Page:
The age old debate - Int vs spirit

90 Draenei Shaman
11165
Even if you don't agree with his general points about int as a longevity stat/spirit as a throughput stat (via changing your spell selection, in opposite directions), I think we should all be able to agree that spirit flasks and food give too little spirit for the "slot" they take up, except maybe a few specialized mechanics like MTT.


For the most part yes, barring certain things like a healer being undergeared or at the very least not having a good amount of spirit for the encounter along with certain mechanics of the encounter itself. It's a rarity that I've ever used a spirit flask and almost always use intel flasks and food for my healers. But again that also has to do with the classes I play. If I ever really did get into Holy I don't know if I would go with spirit flasks/food in that spec.

There was just something that put me off about the whole article and I've had difficulty putting my finger on it. It's almost feels like he's missing the very point he's trying to make. Yes, if you're having issues healing that stacking more spirit isn't going to make you a better healer, but at the same time it feels like he's ignoring a whole bunch of other factors. That's one of the problems I've had with it, along with seeming to assume that all healing classes would value the same stats. I'm not talking about what was discussed in the comment section but the main body of his article. He doesn't take into consideration Rapture and MTT for example and if one was going to talk about balancing spirit around your other secondaries and intel then you either need to address all of them or only talk about the class(es) you know.

I think the part where he equated a spirit flask during a three minute fight as giving you the ability to cast two rejuv's rubbed me the wrong way. It's not the break down of how much you're actually getting back over three minutes, I think it was how he was so flippant about it as if there were no other factors at play. I think he just made the whole thing at least sound terribly over simplified, which was evident in the debates that followed in the comment section.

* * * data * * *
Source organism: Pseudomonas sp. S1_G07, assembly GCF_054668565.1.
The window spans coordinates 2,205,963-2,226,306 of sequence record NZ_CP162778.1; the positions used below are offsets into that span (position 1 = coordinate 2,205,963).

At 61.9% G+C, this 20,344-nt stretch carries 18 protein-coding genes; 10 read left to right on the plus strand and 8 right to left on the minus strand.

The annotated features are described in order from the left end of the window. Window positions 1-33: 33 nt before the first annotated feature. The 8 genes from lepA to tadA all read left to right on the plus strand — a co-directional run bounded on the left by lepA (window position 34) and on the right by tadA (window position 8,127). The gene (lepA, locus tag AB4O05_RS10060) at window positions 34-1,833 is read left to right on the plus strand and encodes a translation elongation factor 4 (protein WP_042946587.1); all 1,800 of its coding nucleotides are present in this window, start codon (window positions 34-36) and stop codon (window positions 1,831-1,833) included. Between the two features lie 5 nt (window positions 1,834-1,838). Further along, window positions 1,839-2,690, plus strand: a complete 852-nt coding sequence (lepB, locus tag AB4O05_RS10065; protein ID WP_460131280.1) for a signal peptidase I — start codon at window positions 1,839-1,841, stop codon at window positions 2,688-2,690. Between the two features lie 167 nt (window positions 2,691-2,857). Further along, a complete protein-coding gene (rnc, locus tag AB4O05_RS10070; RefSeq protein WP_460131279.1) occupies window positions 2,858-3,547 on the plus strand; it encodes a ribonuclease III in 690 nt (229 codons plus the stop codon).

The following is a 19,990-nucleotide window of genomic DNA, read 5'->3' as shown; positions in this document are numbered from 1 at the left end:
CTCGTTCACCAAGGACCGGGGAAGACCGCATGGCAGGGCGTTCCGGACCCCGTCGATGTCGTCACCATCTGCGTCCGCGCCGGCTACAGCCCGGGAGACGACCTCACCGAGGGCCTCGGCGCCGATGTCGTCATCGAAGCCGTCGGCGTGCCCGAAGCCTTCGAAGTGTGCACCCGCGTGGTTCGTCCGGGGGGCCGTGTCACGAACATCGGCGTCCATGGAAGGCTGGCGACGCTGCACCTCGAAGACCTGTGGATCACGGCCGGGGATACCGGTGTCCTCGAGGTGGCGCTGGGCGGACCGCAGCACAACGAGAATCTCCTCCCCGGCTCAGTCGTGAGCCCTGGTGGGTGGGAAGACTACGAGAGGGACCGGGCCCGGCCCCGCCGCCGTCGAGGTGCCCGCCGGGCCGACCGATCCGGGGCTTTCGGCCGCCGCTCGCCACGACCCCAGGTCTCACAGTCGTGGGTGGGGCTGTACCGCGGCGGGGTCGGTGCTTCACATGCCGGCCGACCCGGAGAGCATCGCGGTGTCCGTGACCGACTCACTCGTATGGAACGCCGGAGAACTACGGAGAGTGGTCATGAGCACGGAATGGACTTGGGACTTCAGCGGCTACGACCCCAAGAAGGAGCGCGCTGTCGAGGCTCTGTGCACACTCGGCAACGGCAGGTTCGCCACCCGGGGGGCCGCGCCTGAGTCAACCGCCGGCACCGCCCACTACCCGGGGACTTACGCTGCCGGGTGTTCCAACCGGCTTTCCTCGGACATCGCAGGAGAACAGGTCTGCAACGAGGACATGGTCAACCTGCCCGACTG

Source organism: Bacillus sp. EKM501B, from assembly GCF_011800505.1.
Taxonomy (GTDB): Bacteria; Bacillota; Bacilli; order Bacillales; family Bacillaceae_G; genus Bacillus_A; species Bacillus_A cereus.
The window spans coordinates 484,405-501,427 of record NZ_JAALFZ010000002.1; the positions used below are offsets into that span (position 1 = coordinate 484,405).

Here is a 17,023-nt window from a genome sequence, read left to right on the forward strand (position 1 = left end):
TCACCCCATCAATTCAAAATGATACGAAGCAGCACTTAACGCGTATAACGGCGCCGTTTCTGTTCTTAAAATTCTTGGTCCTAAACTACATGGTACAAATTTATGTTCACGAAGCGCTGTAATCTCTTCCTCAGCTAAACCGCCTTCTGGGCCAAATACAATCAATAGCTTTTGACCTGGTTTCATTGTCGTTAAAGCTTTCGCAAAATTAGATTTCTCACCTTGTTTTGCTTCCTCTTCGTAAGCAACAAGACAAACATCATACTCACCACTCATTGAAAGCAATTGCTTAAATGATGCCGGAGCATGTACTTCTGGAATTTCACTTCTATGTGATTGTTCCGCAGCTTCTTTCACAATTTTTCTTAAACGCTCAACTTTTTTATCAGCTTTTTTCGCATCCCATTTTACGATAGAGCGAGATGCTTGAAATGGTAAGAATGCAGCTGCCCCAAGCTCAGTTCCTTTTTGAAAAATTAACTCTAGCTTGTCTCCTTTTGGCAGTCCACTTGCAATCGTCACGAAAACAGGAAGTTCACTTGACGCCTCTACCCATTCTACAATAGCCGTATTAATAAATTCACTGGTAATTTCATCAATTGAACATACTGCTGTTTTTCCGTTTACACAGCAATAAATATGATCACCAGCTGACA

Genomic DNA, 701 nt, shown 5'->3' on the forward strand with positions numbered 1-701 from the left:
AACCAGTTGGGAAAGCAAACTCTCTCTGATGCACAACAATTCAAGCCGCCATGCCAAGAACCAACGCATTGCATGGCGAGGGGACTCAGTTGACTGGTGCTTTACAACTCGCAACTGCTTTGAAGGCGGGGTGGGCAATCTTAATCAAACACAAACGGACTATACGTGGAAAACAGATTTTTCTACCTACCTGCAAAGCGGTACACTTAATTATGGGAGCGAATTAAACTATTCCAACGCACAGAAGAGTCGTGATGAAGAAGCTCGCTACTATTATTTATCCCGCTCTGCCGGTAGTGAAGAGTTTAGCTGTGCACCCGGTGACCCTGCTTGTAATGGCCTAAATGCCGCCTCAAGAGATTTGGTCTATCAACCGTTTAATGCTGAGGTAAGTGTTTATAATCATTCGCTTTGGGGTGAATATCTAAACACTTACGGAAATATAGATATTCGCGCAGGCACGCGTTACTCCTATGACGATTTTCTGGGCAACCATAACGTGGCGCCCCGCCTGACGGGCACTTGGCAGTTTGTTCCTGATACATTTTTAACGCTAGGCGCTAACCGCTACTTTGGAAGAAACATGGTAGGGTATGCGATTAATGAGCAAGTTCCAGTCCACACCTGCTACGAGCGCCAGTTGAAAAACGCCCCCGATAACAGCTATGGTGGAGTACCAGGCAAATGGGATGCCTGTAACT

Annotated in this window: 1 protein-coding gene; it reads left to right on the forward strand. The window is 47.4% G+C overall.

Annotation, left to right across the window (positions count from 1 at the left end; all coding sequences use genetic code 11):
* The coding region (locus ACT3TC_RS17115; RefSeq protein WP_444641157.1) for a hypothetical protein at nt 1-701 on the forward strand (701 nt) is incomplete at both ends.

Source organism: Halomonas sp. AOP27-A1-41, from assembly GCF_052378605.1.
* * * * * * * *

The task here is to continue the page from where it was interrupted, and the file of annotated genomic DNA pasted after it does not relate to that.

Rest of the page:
-Risk Mitigation - It's a frequently used argument that you should gear around ending fights at 0 mana, and any more than that means you are wasting itemization on Spirit. The issue with that argument is, you are assuming fights always go the same/always go perfectly. If something goes wrong, forcing more mana to be spent than normal, gearing around ending the fight at 0 mana can easily become "OOM with 3 minutes left". If you have sufficient throughput to get through the fight, there is some benefit in having extra regen so that you can push harder/last longer when things go sideways. After all, preventing wipes/deaths is the primary role of a healer.


I've heard this more times then I care to count being told to healers. I used to tank a lot, long before I ever really got into healing and listened to healers being told this.

To me, if the raid perfectly executes the fight then I should have mana left. As you said, not having a buffer will cause your raid to suffer if anything goes wrong (and sometimes things just go wrong due to bad timing and RNG) and could potentially limit your ability to recover and keep the attempt going. That's really a terrible way to look at things and limits you from being able to do your job effectively, especially in progression raiding where errors are part of the learning process.
Edited by Talai on 4/6/2013 3:29 PM PDT
Reply Quote
90 Blood Elf Priest
13150
Actually, he talks about stats, rapture, and other classes at some length in his January 9th post (the third out of four so far) in the series.

Here's an excerpt:

"Spirit

This section is a bit of an outline or placeholder; a full followup to the Int/Spirit article will be a post of its own. Here are the most salient things to keep in mind.

Spirit does not let you cast your efficient cooldown-bearing heals much more. It might, to the extent you reduce use of them somewhat when really strapped for mana. Mostly though, this means you weren’t budgeting mana well when you had less of it, if you weren’t already using your most efficient heals as much as you could.

So in some ways it’s similar to haste in that Circle of Healing-type spells don’t get much out of it. The benefit of added mana accrues primarily to whatever you freely cast in between, which you can now do more. Even without making assumptions on how you cast, at least take in the concept: the value of Spirit depends on which spell you will actually cast more with each marginal point. If that spell is an inefficient filler like Regrowth, you might be better off doing what you can to bolster other parts of your healing rather than relying on it more. If your mana->throughput factory is Prayer of Healing, maybe we’ll find that you can take that Spirit all the way to the bank.